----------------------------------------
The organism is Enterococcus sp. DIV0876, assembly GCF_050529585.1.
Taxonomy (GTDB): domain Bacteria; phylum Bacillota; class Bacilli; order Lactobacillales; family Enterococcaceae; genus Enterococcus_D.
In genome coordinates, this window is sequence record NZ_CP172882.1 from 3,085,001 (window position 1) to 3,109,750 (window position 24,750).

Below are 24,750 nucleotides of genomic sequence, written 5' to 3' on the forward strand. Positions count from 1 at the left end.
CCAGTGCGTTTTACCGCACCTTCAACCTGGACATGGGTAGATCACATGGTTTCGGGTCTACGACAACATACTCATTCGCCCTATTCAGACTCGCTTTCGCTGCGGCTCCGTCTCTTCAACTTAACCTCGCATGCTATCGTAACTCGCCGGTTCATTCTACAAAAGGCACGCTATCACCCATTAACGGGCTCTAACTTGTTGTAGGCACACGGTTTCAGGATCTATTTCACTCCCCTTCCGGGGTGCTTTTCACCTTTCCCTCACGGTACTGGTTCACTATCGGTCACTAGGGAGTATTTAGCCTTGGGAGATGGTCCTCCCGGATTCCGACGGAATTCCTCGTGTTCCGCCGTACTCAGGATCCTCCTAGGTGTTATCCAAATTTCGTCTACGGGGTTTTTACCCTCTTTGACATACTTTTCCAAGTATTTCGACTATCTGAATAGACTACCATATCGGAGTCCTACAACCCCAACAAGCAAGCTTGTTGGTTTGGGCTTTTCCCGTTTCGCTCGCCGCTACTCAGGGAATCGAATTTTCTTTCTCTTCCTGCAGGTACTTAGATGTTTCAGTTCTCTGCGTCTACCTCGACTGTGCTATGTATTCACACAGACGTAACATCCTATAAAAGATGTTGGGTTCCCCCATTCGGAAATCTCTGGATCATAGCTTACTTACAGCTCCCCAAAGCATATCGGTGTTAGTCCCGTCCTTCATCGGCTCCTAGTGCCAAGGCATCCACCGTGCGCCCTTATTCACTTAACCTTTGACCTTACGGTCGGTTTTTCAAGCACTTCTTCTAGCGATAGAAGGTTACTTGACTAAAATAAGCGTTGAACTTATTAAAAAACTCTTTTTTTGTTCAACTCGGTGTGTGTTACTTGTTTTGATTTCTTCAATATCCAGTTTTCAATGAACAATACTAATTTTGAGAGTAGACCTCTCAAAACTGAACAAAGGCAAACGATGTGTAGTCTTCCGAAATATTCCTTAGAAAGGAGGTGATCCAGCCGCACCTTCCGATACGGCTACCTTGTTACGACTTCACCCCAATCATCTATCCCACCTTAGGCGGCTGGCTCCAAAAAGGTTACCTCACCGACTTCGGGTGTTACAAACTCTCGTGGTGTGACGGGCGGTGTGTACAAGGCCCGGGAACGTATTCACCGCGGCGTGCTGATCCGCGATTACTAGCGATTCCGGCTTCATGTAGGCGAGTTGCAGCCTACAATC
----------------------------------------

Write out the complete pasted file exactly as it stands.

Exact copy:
The organism is Enterococcus sp. DIV0876, assembly GCF_050529585.1.
Taxonomy (GTDB): domain Bacteria; phylum Bacillota; class Bacilli; order Lactobacillales; family Enterococcaceae; genus Enterococcus_D.
In genome coordinates, this window is sequence record NZ_CP172882.1 from 3,085,001 (window position 1) to 3,109,750 (window position 24,750).

Below are 24,750 nucleotides of genomic sequence, written 5' to 3' on the forward strand. Positions count from 1 at the left end.
CCAGTGCGTTTTACCGCACCTTCAACCTGGACATGGGTAGATCACATGGTTTCGGGTCTACGACAACATACTCATTCGCCCTATTCAGACTCGCTTTCGCTGCGGCTCCGTCTCTTCAACTTAACCTCGCATGCTATCGTAACTCGCCGGTTCATTCTACAAAAGGCACGCTATCACCCATTAACGGGCTCTAACTTGTTGTAGGCACACGGTTTCAGGATCTATTTCACTCCCCTTCCGGGGTGCTTTTCACCTTTCCCTCACGGTACTGGTTCACTATCGGTCACTAGGGAGTATTTAGCCTTGGGAGATGGTCCTCCCGGATTCCGACGGAATTCCTCGTGTTCCGCCGTACTCAGGATCCTCCTAGGTGTTATCCAAATTTCGTCTACGGGGTTTTTACCCTCTTTGACATACTTTTCCAAGTATTTCGACTATCTGAATAGACTACCATATCGGAGTCCTACAACCCCAACAAGCAAGCTTGTTGGTTTGGGCTTTTCCCGTTTCGCTCGCCGCTACTCAGGGAATCGAATTTTCTTTCTCTTCCTGCAGGTACTTAGATGTTTCAGTTCTCTGCGTCTACCTCGACTGTGCTATGTATTCACACAGACGTAACATCCTATAAAAGATGTTGGGTTCCCCCATTCGGAAATCTCTGGATCATAGCTTACTTACAGCTCCCCAAAGCATATCGGTGTTAGTCCCGTCCTTCATCGGCTCCTAGTGCCAAGGCATCCACCGTGCGCCCTTATTCACTTAACCTTTGACCTTACGGTCGGTTTTTCAAGCACTTCTTCTAGCGATAGAAGGTTACTTGACTAAAATAAGCGTTGAACTTATTAAAAAACTCTTTTTTTGTTCAACTCGGTGTGTGTTACTTGTTTTGATTTCTTCAATATCCAGTTTTCAATGAACAATACTAATTTTGAGAGTAGACCTCTCAAAACTGAACAAAGGCAAACGATGTGTAGTCTTCCGAAATATTCCTTAGAAAGGAGGTGATCCAGCCGCACCTTCCGATACGGCTACCTTGTTACGACTTCACCCCAATCATCTATCCCACCTTAGGCGGCTGGCTCCAAAAAGGTTACCTCACCGACTTCGGGTGTTACAAACTCTCGTGGTGTGACGGGCGGTGTGTACAAGGCCCGGGAACGTATTCACCGCGGCGTGCTGATCCGCGATTACTAGCGATTCCGGCTTCATGTAGGCGAGTTGCAGCCTACAATC